Maybe I should change the title of this blog to “From The Therapist’s Couch” as all I seem to write about these days are things he has said to me or events I have told him about.
Today isn’t going to be any different, I'm afraid.
On Thursday, the therapist suggested that I was fundamentally a shy person and my efforts to cover that up could be one of the reasons I have felt a bit lost recently and not sure who I really am. That was an eye opener to me though I’m fully aware that those who know me would laugh loudly at that idea. I’m the bubbly one, the one with the laugh, the one so suited to my job because I’m a natural party animal which makes me ideal to run public events. I am the epitome of an extrovert.
But when he told me I could be quite shy I knew straight away that it was true. I was taken right back to my childhood when I was about five or six and my dad had come home with some guests who greeted me and asked me how I was. When I didn’t know what to say, he told me to say hello and I remember feeling really anxious and I turned my face into the wall and said nothing. He excused himself from his visitors and took me into the kitchen and told me that my behaviour was unacceptable and that when people spoke to me I MUST answer as it was just plain rude to ignore them. I remember crying and saying that I felt shy and my normally affectionate Dad was very sharp and unsympathetic. He told me to stop crying and that there was no such thing as being shy and that he didn’t ever want to hear that from me again. I had to go back in that room, smile and speak to them.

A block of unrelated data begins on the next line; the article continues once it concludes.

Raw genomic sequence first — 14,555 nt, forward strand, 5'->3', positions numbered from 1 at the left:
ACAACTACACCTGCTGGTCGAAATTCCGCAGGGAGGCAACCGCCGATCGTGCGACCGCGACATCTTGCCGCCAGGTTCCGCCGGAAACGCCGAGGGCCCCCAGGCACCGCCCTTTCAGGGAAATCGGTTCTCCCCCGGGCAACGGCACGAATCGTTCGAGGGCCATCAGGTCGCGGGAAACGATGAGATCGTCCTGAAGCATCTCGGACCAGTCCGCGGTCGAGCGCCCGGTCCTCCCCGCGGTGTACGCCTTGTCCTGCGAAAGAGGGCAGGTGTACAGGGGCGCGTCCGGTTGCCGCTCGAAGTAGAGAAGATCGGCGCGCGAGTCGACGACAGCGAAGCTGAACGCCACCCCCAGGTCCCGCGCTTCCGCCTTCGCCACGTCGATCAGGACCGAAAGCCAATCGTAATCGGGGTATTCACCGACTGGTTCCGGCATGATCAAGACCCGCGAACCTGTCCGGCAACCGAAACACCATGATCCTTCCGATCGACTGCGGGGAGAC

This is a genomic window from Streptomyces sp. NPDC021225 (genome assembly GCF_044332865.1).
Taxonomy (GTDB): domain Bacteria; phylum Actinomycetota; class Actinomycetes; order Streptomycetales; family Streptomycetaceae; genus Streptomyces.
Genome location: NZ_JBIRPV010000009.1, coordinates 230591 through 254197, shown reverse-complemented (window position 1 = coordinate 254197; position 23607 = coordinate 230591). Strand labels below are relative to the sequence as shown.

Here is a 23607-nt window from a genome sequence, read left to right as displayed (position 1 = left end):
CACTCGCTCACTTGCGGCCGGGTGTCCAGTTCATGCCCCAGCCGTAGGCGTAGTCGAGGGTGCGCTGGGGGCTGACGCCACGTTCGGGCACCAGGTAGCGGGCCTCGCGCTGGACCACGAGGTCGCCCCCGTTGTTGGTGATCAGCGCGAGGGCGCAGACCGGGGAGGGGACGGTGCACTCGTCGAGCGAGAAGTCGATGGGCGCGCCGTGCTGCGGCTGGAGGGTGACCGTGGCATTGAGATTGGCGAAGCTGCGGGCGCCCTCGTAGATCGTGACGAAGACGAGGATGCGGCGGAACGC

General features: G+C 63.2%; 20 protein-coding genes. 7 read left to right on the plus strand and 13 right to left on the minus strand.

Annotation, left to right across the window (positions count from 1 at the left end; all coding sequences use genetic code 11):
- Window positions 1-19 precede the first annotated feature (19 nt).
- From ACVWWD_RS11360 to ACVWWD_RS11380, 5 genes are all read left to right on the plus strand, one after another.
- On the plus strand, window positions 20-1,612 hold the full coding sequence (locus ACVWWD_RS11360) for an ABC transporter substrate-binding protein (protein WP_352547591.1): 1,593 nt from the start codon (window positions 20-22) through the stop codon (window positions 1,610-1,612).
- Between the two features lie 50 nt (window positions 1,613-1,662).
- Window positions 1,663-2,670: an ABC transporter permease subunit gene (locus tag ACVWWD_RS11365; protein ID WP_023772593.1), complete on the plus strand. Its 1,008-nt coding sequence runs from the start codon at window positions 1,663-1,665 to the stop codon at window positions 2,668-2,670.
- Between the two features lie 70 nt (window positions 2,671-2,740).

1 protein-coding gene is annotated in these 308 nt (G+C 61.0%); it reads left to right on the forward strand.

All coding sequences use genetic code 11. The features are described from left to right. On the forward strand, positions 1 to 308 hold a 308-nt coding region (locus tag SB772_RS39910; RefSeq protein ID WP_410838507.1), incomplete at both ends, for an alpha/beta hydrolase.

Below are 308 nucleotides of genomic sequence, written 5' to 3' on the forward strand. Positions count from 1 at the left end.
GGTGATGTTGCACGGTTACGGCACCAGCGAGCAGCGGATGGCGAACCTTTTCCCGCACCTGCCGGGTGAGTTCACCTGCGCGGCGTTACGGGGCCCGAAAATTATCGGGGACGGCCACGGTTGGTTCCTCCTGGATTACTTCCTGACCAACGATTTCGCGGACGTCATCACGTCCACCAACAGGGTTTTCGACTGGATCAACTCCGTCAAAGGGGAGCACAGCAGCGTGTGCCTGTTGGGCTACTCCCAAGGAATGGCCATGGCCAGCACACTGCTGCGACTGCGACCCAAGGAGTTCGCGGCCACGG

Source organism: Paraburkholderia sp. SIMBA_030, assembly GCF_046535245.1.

I remember after that I always made sure I was the one to start a conversation and even now, if I’m in a group of people I always feel that it is my responsibility to keep the dialogue flowing even though I’m always telling myself it is not my role to play the court jester.
It’s all to do with a fear of rejection I suppose.
Even though we tend to go to a lot of parties, I never look forward to them. I will often tell Ewan that I don’t want to go and will leave getting ready to the last minute. He has learnt to ignore me now but on the way to any do, even parties held by close friends or family, I will be anxious. My heart will race and/or my head will pound but once I’m there, I’m the very life and soul. How ridiculous is that? I have become extremely skilled at portraying pure confidence and I am very good at meeting new people in social situations.
The therapist just nodded at all that and said it matched classic signs of overcompensating for being shy but that I was doing all the right things and that actually I just needed to be aware that it wasn’t my natural persona and that I wasn’t to get confused by that. That it’s OK to be quiet at times and to let others be the funny one and to be assured that people will still like me.
He said the shy side of me is actually what makes me a good listener and not at all phased at the thought of being left alone. I’m not a typical extrovert in that I need people around me. I really don’t. I’m very happy in my own company – it’s probably the only time I’m really myself.
It was a good session. I like learning about me !
Cooking for One
2 weeks ago